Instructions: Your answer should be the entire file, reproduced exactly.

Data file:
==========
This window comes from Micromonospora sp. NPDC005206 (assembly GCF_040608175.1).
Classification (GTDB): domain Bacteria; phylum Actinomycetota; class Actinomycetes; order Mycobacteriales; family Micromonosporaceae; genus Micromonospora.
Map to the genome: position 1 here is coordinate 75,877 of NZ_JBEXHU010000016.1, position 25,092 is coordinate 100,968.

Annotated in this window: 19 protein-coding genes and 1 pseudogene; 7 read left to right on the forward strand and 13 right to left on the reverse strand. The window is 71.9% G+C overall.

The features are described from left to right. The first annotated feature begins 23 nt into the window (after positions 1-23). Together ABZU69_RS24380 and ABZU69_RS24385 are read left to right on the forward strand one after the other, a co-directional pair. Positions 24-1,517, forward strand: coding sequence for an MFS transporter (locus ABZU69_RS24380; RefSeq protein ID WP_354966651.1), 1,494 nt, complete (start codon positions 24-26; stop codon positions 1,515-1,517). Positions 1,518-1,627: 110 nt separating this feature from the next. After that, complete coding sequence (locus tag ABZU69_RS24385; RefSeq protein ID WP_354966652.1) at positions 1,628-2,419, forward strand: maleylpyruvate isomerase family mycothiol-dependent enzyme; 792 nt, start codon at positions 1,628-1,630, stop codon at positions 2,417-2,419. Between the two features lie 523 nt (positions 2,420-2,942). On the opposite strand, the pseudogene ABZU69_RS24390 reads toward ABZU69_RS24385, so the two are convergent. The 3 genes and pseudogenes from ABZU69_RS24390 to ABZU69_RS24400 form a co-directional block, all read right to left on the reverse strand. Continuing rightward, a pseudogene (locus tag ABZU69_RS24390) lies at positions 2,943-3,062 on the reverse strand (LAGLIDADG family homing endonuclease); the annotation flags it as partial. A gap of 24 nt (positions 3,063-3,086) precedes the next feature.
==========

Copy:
This window comes from Micromonospora sp. NPDC005206 (assembly GCF_040608175.1).
Classification (GTDB): domain Bacteria; phylum Actinomycetota; class Actinomycetes; order Mycobacteriales; family Micromonosporaceae; genus Micromonospora.
Map to the genome: position 1 here is coordinate 75,877 of NZ_JBEXHU010000016.1, position 25,092 is coordinate 100,968.

Annotated in this window: 19 protein-coding genes and 1 pseudogene; 7 read left to right on the forward strand and 13 right to left on the reverse strand. The window is 71.9% G+C overall.

The features are described from left to right. The first annotated feature begins 23 nt into the window (after positions 1-23). Together ABZU69_RS24380 and ABZU69_RS24385 are read left to right on the forward strand one after the other, a co-directional pair. Positions 24-1,517, forward strand: coding sequence for an MFS transporter (locus ABZU69_RS24380; RefSeq protein ID WP_354966651.1), 1,494 nt, complete (start codon positions 24-26; stop codon positions 1,515-1,517). Positions 1,518-1,627: 110 nt separating this feature from the next. After that, complete coding sequence (locus tag ABZU69_RS24385; RefSeq protein ID WP_354966652.1) at positions 1,628-2,419, forward strand: maleylpyruvate isomerase family mycothiol-dependent enzyme; 792 nt, start codon at positions 1,628-1,630, stop codon at positions 2,417-2,419. Between the two features lie 523 nt (positions 2,420-2,942). On the opposite strand, the pseudogene ABZU69_RS24390 reads toward ABZU69_RS24385, so the two are convergent. The 3 genes and pseudogenes from ABZU69_RS24390 to ABZU69_RS24400 form a co-directional block, all read right to left on the reverse strand. Continuing rightward, a pseudogene (locus tag ABZU69_RS24390) lies at positions 2,943-3,062 on the reverse strand (LAGLIDADG family homing endonuclease); the annotation flags it as partial. A gap of 24 nt (positions 3,063-3,086) precedes the next feature.